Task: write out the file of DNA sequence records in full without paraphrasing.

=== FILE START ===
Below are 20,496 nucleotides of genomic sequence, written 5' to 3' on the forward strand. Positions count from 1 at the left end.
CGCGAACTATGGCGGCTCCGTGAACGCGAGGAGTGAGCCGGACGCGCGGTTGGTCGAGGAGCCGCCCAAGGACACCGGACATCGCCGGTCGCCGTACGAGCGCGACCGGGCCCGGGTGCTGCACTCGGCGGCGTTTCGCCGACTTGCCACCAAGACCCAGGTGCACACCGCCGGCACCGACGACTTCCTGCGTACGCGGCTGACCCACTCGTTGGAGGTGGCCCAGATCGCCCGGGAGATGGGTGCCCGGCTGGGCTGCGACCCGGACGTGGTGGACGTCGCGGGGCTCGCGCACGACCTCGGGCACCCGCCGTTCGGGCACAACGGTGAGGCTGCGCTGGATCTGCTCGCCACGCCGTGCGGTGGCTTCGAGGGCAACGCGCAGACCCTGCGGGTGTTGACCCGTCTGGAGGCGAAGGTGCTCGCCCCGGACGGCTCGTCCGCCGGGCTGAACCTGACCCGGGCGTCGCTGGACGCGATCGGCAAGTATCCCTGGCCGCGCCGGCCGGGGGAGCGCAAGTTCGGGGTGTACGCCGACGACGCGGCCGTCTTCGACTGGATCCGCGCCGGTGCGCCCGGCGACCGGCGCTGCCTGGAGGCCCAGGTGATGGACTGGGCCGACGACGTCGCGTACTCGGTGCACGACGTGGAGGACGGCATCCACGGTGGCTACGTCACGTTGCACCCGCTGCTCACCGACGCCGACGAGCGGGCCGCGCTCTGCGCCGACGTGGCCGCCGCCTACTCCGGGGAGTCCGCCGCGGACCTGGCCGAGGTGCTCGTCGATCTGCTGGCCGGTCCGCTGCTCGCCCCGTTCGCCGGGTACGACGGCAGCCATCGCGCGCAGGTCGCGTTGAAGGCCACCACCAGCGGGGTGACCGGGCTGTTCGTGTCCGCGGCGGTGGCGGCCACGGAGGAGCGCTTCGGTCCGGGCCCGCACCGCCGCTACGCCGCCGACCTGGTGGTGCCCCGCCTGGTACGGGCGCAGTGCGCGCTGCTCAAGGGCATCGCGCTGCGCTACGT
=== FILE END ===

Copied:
Below are 20,496 nucleotides of genomic sequence, written 5' to 3' on the forward strand. Positions count from 1 at the left end.
CGCGAACTATGGCGGCTCCGTGAACGCGAGGAGTGAGCCGGACGCGCGGTTGGTCGAGGAGCCGCCCAAGGACACCGGACATCGCCGGTCGCCGTACGAGCGCGACCGGGCCCGGGTGCTGCACTCGGCGGCGTTTCGCCGACTTGCCACCAAGACCCAGGTGCACACCGCCGGCACCGACGACTTCCTGCGTACGCGGCTGACCCACTCGTTGGAGGTGGCCCAGATCGCCCGGGAGATGGGTGCCCGGCTGGGCTGCGACCCGGACGTGGTGGACGTCGCGGGGCTCGCGCACGACCTCGGGCACCCGCCGTTCGGGCACAACGGTGAGGCTGCGCTGGATCTGCTCGCCACGCCGTGCGGTGGCTTCGAGGGCAACGCGCAGACCCTGCGGGTGTTGACCCGTCTGGAGGCGAAGGTGCTCGCCCCGGACGGCTCGTCCGCCGGGCTGAACCTGACCCGGGCGTCGCTGGACGCGATCGGCAAGTATCCCTGGCCGCGCCGGCCGGGGGAGCGCAAGTTCGGGGTGTACGCCGACGACGCGGCCGTCTTCGACTGGATCCGCGCCGGTGCGCCCGGCGACCGGCGCTGCCTGGAGGCCCAGGTGATGGACTGGGCCGACGACGTCGCGTACTCGGTGCACGACGTGGAGGACGGCATCCACGGTGGCTACGTCACGTTGCACCCGCTGCTCACCGACGCCGACGAGCGGGCCGCGCTCTGCGCCGACGTGGCCGCCGCCTACTCCGGGGAGTCCGCCGCGGACCTGGCCGAGGTGCTCGTCGATCTGCTGGCCGGTCCGCTGCTCGCCCCGTTCGCCGGGTACGACGGCAGCCATCGCGCGCAGGTCGCGTTGAAGGCCACCACCAGCGGGGTGACCGGGCTGTTCGTGTCCGCGGCGGTGGCGGCCACGGAGGAGCGCTTCGGTCCGGGCCCGCACCGCCGCTACGCCGCCGACCTGGTGGTGCCCCGCCTGGTACGGGCGCAGTGCGCGCTGCTCAAGGGCATCGCGCTGCGCTACGT